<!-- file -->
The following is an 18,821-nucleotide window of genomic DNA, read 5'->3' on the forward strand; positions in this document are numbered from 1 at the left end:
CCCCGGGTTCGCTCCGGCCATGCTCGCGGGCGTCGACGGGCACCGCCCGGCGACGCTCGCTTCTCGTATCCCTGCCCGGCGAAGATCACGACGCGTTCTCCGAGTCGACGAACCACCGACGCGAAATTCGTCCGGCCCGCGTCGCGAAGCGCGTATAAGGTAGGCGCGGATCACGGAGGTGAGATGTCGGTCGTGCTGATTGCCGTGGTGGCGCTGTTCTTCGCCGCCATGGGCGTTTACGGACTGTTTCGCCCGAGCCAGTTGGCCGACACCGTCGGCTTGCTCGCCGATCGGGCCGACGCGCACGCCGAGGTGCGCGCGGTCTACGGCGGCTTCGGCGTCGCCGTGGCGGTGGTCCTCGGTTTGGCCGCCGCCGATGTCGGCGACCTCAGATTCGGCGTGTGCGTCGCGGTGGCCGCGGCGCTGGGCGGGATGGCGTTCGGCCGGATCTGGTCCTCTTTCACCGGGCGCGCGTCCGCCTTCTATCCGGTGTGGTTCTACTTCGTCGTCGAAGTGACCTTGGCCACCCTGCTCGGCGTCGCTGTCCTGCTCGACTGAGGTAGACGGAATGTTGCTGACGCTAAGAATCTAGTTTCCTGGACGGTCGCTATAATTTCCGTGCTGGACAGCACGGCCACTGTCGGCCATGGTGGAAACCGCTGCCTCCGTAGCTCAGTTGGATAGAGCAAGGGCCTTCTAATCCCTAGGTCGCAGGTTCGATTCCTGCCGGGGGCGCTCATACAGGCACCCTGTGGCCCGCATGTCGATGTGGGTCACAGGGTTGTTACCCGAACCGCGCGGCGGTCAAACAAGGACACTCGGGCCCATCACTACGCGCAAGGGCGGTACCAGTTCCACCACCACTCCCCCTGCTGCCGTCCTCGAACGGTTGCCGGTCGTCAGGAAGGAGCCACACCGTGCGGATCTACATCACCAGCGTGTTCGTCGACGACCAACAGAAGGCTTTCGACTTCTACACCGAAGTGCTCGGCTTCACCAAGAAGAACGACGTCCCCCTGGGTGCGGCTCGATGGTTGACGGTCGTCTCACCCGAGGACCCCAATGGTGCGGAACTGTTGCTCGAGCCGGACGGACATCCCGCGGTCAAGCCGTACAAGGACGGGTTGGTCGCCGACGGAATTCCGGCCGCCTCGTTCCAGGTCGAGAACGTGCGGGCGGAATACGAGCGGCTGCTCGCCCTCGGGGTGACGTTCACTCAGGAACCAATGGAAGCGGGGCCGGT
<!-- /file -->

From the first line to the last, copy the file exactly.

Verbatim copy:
The following is an 18,821-nucleotide window of genomic DNA, read 5'->3' on the forward strand; positions in this document are numbered from 1 at the left end:
CCCCGGGTTCGCTCCGGCCATGCTCGCGGGCGTCGACGGGCACCGCCCGGCGACGCTCGCTTCTCGTATCCCTGCCCGGCGAAGATCACGACGCGTTCTCCGAGTCGACGAACCACCGACGCGAAATTCGTCCGGCCCGCGTCGCGAAGCGCGTATAAGGTAGGCGCGGATCACGGAGGTGAGATGTCGGTCGTGCTGATTGCCGTGGTGGCGCTGTTCTTCGCCGCCATGGGCGTTTACGGACTGTTTCGCCCGAGCCAGTTGGCCGACACCGTCGGCTTGCTCGCCGATCGGGCCGACGCGCACGCCGAGGTGCGCGCGGTCTACGGCGGCTTCGGCGTCGCCGTGGCGGTGGTCCTCGGTTTGGCCGCCGCCGATGTCGGCGACCTCAGATTCGGCGTGTGCGTCGCGGTGGCCGCGGCGCTGGGCGGGATGGCGTTCGGCCGGATCTGGTCCTCTTTCACCGGGCGCGCGTCCGCCTTCTATCCGGTGTGGTTCTACTTCGTCGTCGAAGTGACCTTGGCCACCCTGCTCGGCGTCGCTGTCCTGCTCGACTGAGGTAGACGGAATGTTGCTGACGCTAAGAATCTAGTTTCCTGGACGGTCGCTATAATTTCCGTGCTGGACAGCACGGCCACTGTCGGCCATGGTGGAAACCGCTGCCTCCGTAGCTCAGTTGGATAGAGCAAGGGCCTTCTAATCCCTAGGTCGCAGGTTCGATTCCTGCCGGGGGCGCTCATACAGGCACCCTGTGGCCCGCATGTCGATGTGGGTCACAGGGTTGTTACCCGAACCGCGCGGCGGTCAAACAAGGACACTCGGGCCCATCACTACGCGCAAGGGCGGTACCAGTTCCACCACCACTCCCCCTGCTGCCGTCCTCGAACGGTTGCCGGTCGTCAGGAAGGAGCCACACCGTGCGGATCTACATCACCAGCGTGTTCGTCGACGACCAACAGAAGGCTTTCGACTTCTACACCGAAGTGCTCGGCTTCACCAAGAAGAACGACGTCCCCCTGGGTGCGGCTCGATGGTTGACGGTCGTCTCACCCGAGGACCCCAATGGTGCGGAACTGTTGCTCGAGCCGGACGGACATCCCGCGGTCAAGCCGTACAAGGACGGGTTGGTCGCCGACGGAATTCCGGCCGCCTCGTTCCAGGTCGAGAACGTGCGGGCGGAATACGAGCGGCTGCTCGCCCTCGGGGTGACGTTCACTCAGGAACCAATGGAAGCGGGGCCGGT